The Absolutely True Diary of a Part-Time Indian | Study Guide

Sherman Alexie

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The Absolutely True Diary of a Part-Time Indian | Chapter 4 : Because Geometry Is Not a Country Somewhere Near France | Summary



It's Junior's first day of high school, and he's excited about his first geometry class. He loves the right angles of buildings even more than he loves the curves on women. He admits he masturbates and that he's good at it. Junior likes walls and angles so much that he used to sleep in the closet until his sister Mary teased him. She moved into their parents' basement after leaving high school and is still there, jobless. Her nickname is "Mary Runs Away" due to her drifting nature. Junior admires her; she's "beautiful and strong and funny." His cartoon of Mary shows shoplifted clothing, acne scars, and a lightning bolt tattoo.

Though Junior wants to start school, he's nervous he won't perform well on the basketball team and that Rowdy will abandon him for older kids. On the first day Junior's teacher, Mr. P, brings in geometry textbooks. Like most of the white teachers on the reservation, he's strange; he sometimes forgets to come to school, or he teaches in pajamas and slippers. Unlike the other teachers, he has no liberal or Christian agenda he pushes on the students. Mr. P just seems lonely.

Junior's so thrilled to get his geometry book that he tries to kiss it, confessing shyly and proudly that he's a "book kisser." Then he sees the name on the inside front cover. It's Agnes Adams, Junior's mother's maiden name. The book is at least 30 years older than its students; that's how poor and apathetic the school is. "My hopes and dreams floated up in a mushroom cloud," Junior says, and a cartoon shows him throwing the book in Mr. P's face.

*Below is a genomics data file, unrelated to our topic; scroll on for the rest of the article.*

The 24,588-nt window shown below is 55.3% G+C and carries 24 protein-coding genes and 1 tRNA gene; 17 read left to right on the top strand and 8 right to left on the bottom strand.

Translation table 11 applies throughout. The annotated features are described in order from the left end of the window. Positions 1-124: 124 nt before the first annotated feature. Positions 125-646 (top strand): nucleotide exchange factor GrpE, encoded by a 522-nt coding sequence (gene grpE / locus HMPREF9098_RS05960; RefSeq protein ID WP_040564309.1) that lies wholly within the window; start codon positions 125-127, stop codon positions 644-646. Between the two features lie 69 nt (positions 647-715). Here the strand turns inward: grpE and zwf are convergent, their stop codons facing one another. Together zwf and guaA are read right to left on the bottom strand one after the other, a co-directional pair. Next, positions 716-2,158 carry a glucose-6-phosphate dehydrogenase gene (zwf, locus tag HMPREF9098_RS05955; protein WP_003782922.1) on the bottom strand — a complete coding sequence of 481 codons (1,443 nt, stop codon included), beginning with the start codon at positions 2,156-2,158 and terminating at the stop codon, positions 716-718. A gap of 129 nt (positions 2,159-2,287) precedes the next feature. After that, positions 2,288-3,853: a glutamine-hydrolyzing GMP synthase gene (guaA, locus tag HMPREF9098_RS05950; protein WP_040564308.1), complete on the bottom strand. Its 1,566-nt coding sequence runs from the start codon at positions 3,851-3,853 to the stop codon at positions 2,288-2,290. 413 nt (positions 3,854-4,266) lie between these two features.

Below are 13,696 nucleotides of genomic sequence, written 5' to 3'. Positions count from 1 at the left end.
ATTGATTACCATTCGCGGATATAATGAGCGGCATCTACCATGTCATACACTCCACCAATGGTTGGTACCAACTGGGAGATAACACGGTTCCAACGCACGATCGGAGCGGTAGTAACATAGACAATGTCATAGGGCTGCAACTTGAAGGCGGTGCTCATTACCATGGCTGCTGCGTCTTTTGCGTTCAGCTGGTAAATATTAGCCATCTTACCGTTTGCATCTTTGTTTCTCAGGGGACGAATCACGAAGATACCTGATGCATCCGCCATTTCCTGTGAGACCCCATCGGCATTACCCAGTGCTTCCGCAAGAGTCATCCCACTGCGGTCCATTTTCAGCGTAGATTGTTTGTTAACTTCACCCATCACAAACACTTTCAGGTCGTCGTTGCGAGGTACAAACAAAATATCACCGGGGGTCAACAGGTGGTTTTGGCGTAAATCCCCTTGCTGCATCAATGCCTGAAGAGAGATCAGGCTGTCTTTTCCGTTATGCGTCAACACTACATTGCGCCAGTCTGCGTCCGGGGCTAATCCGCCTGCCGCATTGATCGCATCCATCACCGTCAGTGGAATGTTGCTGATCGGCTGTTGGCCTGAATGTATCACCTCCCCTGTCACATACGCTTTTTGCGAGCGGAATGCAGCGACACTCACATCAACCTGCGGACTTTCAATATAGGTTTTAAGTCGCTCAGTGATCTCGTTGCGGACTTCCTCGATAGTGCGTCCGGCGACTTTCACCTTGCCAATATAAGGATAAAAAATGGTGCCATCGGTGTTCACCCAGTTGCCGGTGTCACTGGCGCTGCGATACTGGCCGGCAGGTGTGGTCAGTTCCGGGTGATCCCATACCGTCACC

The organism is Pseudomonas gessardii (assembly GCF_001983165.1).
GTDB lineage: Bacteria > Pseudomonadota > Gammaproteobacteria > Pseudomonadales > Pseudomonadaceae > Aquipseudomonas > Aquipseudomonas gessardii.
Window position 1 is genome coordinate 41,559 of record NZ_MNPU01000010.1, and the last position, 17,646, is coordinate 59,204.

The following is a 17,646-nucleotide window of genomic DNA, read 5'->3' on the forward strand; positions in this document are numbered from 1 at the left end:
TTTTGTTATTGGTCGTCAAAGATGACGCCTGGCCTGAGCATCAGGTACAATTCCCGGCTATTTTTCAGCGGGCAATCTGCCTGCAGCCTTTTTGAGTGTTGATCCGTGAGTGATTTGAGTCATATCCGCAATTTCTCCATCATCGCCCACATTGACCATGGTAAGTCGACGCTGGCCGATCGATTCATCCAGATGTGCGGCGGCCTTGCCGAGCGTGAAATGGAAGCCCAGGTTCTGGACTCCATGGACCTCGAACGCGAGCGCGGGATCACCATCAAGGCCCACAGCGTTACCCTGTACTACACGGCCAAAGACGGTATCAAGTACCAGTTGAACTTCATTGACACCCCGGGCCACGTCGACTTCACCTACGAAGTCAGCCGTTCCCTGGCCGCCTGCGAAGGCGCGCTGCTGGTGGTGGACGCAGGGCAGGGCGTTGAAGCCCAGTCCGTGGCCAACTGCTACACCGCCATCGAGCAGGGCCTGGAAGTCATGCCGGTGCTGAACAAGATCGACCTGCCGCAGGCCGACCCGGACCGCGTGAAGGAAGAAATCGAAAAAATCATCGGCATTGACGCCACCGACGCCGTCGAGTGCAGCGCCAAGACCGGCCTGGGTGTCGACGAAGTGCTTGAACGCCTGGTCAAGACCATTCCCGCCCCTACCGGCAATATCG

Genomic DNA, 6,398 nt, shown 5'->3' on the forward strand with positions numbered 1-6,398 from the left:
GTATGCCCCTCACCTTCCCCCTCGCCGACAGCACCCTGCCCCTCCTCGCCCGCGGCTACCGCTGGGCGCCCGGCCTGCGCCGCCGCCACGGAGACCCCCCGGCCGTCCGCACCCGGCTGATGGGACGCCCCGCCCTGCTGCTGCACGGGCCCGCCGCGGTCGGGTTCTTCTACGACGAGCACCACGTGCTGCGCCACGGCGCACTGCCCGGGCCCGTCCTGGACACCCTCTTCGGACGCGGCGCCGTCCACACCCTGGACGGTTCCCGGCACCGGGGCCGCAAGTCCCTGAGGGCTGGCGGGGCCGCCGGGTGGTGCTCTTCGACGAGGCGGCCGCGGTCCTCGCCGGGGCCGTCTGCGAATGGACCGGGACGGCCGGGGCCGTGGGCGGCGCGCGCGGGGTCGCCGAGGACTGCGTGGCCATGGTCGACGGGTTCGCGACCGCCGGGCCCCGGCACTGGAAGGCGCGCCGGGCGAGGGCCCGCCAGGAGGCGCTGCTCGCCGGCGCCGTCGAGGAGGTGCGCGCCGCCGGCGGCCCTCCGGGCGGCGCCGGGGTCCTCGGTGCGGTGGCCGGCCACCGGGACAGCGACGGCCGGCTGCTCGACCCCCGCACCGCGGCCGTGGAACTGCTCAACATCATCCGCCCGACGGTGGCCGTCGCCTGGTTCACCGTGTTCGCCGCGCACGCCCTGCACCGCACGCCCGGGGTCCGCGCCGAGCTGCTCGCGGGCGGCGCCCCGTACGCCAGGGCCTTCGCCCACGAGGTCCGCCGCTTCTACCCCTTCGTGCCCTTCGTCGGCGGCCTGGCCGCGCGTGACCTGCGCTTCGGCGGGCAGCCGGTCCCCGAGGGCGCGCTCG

Junior enjoys challenging the reader to deal with his honesty and consider their own prejudices. Masturbation is a part of being human, he believes, and there's no reason not to discuss it. Both Junior and Alexie frequently embrace difficult and uncomfortable topics: things like violence and death are woven into the fabric of Junior's life. He sees no need to self-censor or be coy. He's committed to honesty.

His feelings about Mary are honest as well. In a way she's a vision of what will happen to him if he gives up: what he doesn't want to become. But he still has hope for her. The mention of Mary's sandals stolen from "an unconscious white pot dealer and poet" is another lighthearted jab at white cultural appropriation. Junior is more like his sister than he cares to admit; he's bright enough that life on autopilot is a challenge, and he wants to run away. He'll realize these things about himself gradually.

High school is a transition; Junior's aware his enthusiasm for learning will set him apart from everyone on the reservation. He's in a school where even the teachers give up. Mr. P's attempt to start a reservation Shakespeare company (even though it fails) indicates the teacher is, or was at one time, an enthusiastic nerd, too. Many of the white teachers come to "save" the Native American students, embodying the "white savior" image—which is perhaps why the reservation attracts religious extremists. Alexie touches on a history of Christian whites exploiting Native Americans and erasing their culture, as well as liberal appropriation of Native American traditions.

Junior's not so concerned about exploitation. He's simply trying to get by in a place millions of miles from important and happy. (Again, he uses math and exaggeration to make his point.)

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